Thu, 04 Dec 2008

Retaining DNA records of innocent people is a violation of human rights

The DNA profiles of innocents held in the National DNA Database (NDNAD) are found, by the European Court of Human Rights, to be in violation of the right to respect for private and family life (article 8). About one in five of the more than five million DNA profiles will now have to go. The judgment of the Grand Chamber is final (article 44 in Protocol No 11) and the UK by being a signatory of the European Convention of Human Rights (ECHR) undertakes to abide by the final judgment (article 46 in Protocol No 11).

I was interviewed earlier on by Andy Bell for Five News. It should be broadcast at 5pm and 7pm today as part a series of reactions to the ECHR judgement. [Update: the Five News programm will lead with another topic.] We discussed how I felt about the police taking and keeping my DNA, how difficult it was for me to get off the NDNAD and what I think about today's judgement.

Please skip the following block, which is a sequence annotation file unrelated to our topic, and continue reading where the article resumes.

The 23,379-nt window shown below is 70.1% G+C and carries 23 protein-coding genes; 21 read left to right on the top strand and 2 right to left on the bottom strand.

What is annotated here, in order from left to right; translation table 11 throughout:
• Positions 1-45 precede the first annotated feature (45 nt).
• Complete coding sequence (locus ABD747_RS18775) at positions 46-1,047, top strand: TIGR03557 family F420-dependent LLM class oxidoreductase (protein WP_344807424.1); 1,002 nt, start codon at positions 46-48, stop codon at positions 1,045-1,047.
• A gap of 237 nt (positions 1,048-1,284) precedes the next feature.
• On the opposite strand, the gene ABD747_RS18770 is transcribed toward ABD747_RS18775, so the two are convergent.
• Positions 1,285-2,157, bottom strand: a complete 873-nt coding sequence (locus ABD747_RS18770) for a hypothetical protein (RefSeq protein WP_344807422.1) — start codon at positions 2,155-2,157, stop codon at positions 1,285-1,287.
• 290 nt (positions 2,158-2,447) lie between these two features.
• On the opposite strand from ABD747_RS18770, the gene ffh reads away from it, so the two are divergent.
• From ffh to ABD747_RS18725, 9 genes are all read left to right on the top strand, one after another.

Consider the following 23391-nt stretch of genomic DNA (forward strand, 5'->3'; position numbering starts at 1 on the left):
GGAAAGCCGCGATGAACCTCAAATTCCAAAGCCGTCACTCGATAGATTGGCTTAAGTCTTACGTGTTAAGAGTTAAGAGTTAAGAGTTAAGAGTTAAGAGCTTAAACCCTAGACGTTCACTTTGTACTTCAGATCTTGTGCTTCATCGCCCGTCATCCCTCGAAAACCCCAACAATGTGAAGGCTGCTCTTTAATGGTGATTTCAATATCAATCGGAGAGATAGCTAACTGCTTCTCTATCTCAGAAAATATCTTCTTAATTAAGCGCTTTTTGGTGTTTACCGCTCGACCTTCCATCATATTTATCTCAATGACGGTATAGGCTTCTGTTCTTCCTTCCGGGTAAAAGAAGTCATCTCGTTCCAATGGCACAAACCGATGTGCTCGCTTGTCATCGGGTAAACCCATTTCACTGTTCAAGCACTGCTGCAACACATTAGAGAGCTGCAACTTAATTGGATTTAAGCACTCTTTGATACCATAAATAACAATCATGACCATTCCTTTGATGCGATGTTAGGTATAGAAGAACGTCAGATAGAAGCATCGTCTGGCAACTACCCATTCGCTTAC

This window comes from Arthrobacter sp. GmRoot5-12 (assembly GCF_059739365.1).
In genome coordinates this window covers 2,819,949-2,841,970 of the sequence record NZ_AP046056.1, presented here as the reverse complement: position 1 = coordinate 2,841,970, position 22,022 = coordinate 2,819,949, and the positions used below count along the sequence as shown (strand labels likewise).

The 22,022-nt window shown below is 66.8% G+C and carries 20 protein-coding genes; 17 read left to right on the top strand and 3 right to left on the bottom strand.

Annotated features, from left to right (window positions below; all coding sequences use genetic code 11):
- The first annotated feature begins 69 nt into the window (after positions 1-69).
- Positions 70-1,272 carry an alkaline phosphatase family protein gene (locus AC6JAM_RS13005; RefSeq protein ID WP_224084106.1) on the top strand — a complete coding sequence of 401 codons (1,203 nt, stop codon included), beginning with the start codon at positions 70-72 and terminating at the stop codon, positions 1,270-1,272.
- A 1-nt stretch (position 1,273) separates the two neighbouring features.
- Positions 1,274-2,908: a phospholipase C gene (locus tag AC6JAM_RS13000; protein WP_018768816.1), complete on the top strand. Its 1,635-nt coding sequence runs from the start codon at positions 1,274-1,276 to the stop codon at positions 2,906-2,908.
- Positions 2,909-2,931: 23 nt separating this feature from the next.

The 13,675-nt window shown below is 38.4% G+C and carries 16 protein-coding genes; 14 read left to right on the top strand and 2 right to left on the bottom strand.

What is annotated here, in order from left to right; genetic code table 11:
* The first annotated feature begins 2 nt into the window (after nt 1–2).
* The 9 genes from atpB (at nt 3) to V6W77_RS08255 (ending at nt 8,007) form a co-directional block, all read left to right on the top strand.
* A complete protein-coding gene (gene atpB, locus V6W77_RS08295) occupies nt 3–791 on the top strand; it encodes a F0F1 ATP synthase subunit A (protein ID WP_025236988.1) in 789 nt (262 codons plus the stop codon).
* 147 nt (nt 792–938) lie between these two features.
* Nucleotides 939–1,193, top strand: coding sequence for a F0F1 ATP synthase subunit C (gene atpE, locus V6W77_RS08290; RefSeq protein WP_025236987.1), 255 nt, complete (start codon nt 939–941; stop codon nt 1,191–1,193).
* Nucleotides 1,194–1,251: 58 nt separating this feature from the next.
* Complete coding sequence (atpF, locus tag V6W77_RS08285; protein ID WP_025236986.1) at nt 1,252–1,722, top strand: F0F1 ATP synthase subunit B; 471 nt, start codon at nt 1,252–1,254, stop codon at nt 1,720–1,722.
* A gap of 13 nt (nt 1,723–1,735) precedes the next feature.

This is a superb news for all the other innocents, including those who contacted me directly, desperate to get off the NDNAD. Now we're awaiting the practical details of when and how the DNA and fingerprint records of innocents already on the system will be destroyed.

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